Eric Powell–The Goon. Come on people, a thug with a messed up face and a heart gold who fights off zombies and other nefarious business men with his lovable orphan Annie-eyed side-kick,Frankie…to protect the quaint folks in his swampy and dismal depression era-esque town and maybe skim a little off the top. If you’re looking for a pulp influence, it’s all there…crime, intrigue big breasted dames, vampy vixens, zombies, gypsy fortune tellers, giant talking spiders. Eric Powell is the bastard love child conceived in the literary orgies of Lovecraft and Machen and Dunsany etc. Also must second Kathrine Dunn…Tom Robbins, Ken Kesey and John Kennedy Toole–so what if he won a Pulitzer, Ignatius was still pretty weird.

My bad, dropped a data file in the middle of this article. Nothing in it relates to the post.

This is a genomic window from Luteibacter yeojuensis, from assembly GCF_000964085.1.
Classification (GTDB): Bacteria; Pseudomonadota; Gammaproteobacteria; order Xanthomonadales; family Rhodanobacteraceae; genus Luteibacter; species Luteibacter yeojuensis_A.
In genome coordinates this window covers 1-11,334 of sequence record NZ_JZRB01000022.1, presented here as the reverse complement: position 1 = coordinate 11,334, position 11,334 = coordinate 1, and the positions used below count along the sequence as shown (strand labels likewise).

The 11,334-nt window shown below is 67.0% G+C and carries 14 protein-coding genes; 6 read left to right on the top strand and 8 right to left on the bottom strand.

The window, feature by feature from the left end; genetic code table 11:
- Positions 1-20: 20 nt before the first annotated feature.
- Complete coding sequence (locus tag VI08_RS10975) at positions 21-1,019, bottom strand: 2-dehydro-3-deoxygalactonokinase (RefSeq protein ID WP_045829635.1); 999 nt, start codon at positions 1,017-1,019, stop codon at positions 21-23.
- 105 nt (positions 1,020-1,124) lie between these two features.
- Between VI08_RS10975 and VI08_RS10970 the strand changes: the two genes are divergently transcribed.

25. Magan Rodriguez
    Magan Rodriguez04-05-2008

    Where is Caitlín R. Kiernan? Surely she deserves to be on this list? She’s written some of the best ‘weird’ this side of Lovecraft!

  26. Allison Rich
    Allison Rich04-05-2008

    Thank you, thank you for adding my beloved Nick Cave to the 85 Weirdest, but I must insist that Bad Seed guitarist, and one of the founders of the avant garde German industrial band Einstürzende Neubauten (, Blixa Bargeld, be included in this list!! There is no aspect of art to which he has not contributed: art, music, photography, philosophy, acting in film and theatre. I am convinced that Blixa is merely gracing us with his presence and just visiting this planet. In any case, I have one more to add which I will do in a separate entry, but Blixa must be included!!! ~Allison Rich

  27. Allison Rich